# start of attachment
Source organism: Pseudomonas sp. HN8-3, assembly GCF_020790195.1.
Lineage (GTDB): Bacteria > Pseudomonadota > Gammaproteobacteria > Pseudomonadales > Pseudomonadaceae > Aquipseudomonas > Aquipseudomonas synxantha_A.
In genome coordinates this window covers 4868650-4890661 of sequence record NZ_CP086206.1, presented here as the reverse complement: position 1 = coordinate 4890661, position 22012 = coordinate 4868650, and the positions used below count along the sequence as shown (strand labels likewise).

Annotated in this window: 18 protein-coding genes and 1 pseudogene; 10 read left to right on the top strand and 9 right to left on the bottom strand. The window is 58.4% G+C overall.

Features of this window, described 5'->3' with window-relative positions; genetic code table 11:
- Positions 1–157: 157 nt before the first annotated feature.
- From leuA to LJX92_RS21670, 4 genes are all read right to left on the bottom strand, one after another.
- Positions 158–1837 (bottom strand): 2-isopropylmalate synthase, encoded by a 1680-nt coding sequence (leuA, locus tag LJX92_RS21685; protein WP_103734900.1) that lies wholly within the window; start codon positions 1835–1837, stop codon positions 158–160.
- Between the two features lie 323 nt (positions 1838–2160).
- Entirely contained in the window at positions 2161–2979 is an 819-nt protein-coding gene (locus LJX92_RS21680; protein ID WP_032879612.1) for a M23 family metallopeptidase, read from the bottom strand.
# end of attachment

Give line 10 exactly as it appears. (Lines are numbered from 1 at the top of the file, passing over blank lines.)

- Entirely contained in the window at positions 2161–2979 is an 819-nt protein-coding gene (locus LJX92_RS21680; protein ID WP_032879612.1) for a M23 family metallopeptidase, read from the bottom strand.